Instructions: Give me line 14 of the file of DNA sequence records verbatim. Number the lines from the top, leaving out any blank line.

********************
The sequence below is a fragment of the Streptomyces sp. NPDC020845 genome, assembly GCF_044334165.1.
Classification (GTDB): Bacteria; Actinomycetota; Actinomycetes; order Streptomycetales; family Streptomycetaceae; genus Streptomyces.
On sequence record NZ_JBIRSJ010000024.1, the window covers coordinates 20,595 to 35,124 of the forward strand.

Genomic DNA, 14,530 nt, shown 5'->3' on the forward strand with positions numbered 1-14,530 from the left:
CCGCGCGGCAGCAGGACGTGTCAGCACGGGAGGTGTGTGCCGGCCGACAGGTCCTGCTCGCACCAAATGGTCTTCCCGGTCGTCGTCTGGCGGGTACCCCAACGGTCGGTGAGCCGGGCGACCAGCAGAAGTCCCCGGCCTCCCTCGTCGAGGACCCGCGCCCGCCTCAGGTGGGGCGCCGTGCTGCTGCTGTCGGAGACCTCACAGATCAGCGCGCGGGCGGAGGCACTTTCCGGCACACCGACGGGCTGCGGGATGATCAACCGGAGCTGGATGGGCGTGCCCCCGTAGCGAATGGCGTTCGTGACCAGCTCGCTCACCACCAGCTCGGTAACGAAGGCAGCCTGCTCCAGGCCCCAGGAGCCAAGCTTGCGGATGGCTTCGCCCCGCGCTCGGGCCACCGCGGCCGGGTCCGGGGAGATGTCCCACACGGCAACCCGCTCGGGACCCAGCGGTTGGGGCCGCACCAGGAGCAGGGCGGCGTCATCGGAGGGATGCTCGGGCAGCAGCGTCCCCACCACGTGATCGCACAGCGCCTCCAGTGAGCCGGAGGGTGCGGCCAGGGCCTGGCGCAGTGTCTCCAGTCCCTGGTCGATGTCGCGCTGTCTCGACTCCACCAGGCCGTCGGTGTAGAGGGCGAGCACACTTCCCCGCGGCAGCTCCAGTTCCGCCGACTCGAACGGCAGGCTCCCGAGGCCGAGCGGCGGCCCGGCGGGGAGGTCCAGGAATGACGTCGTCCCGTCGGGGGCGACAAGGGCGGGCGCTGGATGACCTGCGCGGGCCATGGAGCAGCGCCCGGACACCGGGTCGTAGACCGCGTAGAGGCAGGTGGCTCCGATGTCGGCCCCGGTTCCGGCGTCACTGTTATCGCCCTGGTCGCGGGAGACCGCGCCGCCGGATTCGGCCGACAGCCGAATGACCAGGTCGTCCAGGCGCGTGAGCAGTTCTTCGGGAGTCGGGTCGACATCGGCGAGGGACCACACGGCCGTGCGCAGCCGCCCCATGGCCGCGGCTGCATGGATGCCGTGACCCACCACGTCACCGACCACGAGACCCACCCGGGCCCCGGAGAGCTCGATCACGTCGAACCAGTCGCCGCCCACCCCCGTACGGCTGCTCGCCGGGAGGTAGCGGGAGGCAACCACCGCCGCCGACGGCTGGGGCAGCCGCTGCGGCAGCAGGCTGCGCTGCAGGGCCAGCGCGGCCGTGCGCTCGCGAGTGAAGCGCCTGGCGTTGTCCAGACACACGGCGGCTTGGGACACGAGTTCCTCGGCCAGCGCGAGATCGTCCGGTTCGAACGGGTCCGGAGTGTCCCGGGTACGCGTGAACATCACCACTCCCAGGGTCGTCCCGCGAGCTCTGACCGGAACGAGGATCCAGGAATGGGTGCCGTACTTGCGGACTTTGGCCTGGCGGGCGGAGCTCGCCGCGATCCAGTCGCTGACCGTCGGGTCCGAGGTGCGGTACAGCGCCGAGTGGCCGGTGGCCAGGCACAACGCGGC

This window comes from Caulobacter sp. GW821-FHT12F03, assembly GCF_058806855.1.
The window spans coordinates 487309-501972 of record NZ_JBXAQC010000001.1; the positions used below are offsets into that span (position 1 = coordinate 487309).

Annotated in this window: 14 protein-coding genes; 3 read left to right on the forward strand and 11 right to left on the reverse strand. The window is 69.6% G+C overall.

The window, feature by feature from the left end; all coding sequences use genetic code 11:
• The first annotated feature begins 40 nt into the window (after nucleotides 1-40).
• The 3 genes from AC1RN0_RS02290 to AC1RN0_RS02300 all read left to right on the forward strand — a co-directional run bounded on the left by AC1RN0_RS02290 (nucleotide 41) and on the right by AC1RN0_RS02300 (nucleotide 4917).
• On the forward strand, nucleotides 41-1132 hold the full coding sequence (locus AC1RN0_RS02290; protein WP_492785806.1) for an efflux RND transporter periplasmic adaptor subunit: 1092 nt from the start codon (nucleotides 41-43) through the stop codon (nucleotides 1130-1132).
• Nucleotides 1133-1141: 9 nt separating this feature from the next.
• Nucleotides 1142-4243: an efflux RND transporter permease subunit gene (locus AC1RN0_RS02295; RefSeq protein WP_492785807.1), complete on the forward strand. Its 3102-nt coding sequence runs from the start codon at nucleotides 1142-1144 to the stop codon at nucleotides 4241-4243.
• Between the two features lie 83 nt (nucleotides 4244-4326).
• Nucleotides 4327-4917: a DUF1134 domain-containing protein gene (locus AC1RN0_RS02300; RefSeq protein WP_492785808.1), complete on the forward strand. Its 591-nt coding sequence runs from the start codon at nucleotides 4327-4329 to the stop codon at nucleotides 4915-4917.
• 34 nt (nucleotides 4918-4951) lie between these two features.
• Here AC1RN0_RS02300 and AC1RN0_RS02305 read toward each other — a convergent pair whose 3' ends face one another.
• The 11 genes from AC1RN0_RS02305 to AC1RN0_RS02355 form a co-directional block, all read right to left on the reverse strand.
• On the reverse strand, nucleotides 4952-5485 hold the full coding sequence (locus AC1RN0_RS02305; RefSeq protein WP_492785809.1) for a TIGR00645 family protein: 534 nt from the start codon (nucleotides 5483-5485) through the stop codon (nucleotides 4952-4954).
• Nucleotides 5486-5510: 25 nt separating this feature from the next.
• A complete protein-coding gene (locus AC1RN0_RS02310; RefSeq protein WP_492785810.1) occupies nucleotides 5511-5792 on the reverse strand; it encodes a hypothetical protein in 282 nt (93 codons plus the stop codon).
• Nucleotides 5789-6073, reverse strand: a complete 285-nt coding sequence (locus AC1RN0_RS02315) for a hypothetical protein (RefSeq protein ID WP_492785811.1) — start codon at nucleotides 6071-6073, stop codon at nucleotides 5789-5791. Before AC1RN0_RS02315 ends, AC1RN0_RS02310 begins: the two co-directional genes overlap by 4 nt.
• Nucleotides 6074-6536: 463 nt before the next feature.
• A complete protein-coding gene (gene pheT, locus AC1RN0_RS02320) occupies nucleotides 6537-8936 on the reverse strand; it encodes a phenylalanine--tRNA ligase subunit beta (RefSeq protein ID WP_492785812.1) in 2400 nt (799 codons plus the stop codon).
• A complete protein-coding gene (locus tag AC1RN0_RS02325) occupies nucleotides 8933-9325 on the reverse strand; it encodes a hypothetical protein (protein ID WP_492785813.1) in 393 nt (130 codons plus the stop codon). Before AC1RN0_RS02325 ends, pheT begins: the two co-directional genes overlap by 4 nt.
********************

• Nucleotides 1142-4243: an efflux RND transporter permease subunit gene (locus AC1RN0_RS02295; RefSeq protein WP_492785807.1), complete on the forward strand. Its 3102-nt coding sequence runs from the start codon at nucleotides 1142-1144 to the stop codon at nucleotides 4241-4243.